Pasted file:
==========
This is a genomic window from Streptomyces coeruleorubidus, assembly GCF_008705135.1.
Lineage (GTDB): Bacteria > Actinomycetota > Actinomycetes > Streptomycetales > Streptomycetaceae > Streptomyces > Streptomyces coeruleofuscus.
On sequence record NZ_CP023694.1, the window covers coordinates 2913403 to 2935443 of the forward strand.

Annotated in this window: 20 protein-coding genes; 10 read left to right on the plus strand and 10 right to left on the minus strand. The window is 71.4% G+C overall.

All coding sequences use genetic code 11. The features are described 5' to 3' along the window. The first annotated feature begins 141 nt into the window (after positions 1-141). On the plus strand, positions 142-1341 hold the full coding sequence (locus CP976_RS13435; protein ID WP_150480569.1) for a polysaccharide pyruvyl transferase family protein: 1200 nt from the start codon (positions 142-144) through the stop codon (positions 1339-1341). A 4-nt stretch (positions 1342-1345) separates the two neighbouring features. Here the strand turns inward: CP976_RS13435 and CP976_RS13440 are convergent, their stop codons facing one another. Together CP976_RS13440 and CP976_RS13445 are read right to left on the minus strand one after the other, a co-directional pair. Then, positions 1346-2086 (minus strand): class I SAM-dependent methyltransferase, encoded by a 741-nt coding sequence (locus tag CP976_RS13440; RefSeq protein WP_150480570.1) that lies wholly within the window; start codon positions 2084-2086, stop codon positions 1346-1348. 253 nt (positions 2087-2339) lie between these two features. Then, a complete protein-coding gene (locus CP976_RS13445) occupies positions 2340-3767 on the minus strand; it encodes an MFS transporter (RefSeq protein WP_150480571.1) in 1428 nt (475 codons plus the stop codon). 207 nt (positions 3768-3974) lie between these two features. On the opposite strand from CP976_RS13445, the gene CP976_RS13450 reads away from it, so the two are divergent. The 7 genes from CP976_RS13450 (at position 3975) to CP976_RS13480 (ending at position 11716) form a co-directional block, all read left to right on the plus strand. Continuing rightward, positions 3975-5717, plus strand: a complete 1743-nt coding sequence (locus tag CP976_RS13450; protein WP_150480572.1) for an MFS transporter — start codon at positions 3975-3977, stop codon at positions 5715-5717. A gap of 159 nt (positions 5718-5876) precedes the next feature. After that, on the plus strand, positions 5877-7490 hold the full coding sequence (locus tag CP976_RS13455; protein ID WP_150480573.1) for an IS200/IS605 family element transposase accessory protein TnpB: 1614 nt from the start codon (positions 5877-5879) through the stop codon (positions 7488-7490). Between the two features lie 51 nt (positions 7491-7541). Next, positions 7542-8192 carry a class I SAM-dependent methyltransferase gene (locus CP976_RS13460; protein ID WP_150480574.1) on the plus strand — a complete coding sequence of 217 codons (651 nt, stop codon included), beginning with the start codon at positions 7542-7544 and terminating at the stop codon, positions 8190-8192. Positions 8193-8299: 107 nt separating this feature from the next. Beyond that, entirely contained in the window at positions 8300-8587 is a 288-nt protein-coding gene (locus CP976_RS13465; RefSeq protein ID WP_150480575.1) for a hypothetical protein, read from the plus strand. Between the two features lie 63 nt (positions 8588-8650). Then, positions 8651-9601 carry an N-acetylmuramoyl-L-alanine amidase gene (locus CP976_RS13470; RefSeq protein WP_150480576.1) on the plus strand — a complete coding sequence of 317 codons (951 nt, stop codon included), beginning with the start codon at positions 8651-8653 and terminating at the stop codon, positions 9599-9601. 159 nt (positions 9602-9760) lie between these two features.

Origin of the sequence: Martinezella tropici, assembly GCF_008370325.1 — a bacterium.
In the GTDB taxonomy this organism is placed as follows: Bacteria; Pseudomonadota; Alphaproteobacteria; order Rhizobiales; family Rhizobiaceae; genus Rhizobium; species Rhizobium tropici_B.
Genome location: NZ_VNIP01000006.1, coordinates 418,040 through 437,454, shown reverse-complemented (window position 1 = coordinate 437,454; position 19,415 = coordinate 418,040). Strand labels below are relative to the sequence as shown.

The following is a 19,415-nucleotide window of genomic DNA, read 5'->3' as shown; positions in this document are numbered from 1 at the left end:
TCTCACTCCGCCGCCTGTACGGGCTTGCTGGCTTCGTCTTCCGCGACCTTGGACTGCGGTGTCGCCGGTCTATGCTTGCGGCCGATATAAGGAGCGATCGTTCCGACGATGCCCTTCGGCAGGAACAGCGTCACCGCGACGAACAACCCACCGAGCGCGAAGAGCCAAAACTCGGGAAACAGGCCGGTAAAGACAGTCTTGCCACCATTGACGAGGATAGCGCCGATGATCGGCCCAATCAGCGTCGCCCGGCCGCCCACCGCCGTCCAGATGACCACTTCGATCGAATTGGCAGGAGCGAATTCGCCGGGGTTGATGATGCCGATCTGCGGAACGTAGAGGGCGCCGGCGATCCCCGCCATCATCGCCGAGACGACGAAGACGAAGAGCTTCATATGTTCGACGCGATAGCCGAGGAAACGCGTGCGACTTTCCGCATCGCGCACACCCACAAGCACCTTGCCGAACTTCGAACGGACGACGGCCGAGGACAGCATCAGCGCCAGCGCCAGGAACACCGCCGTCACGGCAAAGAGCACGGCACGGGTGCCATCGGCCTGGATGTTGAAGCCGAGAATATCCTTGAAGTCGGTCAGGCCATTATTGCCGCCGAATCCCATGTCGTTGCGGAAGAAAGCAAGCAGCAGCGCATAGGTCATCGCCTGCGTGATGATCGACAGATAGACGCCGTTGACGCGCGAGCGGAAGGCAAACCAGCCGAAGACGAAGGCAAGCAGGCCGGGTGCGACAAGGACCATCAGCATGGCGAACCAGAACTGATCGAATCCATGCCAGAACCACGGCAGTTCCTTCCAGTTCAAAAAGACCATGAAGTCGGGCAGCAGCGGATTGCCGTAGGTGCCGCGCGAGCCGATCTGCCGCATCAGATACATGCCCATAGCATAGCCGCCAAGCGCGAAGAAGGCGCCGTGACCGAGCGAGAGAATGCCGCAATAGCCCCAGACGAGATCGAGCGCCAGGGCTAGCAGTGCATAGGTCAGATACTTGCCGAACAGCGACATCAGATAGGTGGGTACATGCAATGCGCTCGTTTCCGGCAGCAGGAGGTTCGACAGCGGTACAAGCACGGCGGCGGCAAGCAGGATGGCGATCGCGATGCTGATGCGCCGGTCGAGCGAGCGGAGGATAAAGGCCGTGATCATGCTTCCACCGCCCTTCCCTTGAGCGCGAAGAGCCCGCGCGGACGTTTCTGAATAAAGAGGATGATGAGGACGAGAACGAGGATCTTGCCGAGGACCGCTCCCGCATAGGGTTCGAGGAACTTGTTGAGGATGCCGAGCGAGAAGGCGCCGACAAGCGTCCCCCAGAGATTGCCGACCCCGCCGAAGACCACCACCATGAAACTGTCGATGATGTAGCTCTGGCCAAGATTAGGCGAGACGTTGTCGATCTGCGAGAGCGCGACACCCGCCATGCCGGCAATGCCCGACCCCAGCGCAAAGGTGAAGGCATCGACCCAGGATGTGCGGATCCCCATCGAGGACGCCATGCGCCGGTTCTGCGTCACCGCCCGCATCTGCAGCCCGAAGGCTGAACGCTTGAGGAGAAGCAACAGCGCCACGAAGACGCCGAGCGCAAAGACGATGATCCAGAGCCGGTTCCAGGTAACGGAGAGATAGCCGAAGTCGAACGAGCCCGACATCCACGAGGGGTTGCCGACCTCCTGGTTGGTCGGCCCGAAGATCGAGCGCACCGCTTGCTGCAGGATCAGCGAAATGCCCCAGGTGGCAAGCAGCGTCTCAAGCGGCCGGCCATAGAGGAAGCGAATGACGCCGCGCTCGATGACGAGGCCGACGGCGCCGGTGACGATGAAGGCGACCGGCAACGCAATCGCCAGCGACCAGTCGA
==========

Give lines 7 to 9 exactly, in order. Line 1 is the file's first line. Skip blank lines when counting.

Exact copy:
In the GTDB taxonomy this organism is placed as follows: Bacteria; Pseudomonadota; Alphaproteobacteria; order Rhizobiales; family Rhizobiaceae; genus Rhizobium; species Rhizobium tropici_B.
Genome location: NZ_VNIP01000006.1, coordinates 418,040 through 437,454, shown reverse-complemented (window position 1 = coordinate 437,454; position 19,415 = coordinate 418,040). Strand labels below are relative to the sequence as shown.

The following is a 19,415-nucleotide window of genomic DNA, read 5'->3' as shown; positions in this document are numbered from 1 at the left end: